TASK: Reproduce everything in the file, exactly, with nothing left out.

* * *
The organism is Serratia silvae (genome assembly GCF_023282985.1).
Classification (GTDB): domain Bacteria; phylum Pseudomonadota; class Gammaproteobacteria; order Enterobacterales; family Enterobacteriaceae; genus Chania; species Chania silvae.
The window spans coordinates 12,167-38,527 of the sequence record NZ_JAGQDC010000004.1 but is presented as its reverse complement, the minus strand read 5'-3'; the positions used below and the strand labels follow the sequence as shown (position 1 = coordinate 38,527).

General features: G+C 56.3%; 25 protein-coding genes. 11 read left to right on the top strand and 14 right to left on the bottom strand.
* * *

The organism is Serratia silvae (genome assembly GCF_023282985.1).
Classification (GTDB): domain Bacteria; phylum Pseudomonadota; class Gammaproteobacteria; order Enterobacterales; family Enterobacteriaceae; genus Chania; species Chania silvae.
The window spans coordinates 12,167-38,527 of the sequence record NZ_JAGQDC010000004.1 but is presented as its reverse complement, the minus strand read 5'-3'; the positions used below and the strand labels follow the sequence as shown (position 1 = coordinate 38,527).

General features: G+C 56.3%; 25 protein-coding genes. 11 read left to right on the top strand and 14 right to left on the bottom strand.